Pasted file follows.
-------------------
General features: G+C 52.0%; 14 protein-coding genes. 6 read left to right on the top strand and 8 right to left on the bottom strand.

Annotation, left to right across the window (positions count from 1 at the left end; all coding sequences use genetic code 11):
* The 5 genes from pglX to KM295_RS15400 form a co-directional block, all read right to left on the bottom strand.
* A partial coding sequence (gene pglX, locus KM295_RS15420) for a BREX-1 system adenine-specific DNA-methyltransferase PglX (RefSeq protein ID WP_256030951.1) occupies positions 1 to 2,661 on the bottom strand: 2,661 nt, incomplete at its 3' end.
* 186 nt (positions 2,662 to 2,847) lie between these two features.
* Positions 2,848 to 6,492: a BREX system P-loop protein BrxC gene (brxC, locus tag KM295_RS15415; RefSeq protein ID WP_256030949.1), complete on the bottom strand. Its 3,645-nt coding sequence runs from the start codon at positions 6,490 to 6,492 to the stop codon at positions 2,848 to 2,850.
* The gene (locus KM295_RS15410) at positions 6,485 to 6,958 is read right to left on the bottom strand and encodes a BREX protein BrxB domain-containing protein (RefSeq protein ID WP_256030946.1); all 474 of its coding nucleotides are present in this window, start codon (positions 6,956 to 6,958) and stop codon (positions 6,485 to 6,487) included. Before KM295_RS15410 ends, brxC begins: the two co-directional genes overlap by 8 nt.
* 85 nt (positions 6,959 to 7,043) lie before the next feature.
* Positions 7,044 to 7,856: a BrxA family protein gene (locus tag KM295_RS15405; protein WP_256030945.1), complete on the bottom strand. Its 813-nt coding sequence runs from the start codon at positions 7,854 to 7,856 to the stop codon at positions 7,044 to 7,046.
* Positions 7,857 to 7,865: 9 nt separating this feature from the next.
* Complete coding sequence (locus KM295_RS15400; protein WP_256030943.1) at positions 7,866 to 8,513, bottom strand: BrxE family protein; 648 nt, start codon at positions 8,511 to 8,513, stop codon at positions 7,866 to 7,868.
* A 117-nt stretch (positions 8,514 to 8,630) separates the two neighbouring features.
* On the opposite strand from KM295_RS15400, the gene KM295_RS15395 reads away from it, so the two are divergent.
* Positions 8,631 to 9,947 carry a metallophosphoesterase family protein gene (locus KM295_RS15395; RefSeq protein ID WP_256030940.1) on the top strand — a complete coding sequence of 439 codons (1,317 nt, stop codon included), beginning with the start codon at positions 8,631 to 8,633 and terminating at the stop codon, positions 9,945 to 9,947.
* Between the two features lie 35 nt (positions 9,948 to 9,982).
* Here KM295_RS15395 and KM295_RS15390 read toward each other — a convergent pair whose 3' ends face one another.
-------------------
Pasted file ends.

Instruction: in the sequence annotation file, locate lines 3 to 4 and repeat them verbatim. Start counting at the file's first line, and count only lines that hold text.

* The 5 genes from pglX to KM295_RS15400 form a co-directional block, all read right to left on the bottom strand.
* A partial coding sequence (gene pglX, locus KM295_RS15420) for a BREX-1 system adenine-specific DNA-methyltransferase PglX (RefSeq protein ID WP_256030951.1) occupies positions 1 to 2,661 on the bottom strand: 2,661 nt, incomplete at its 3' end.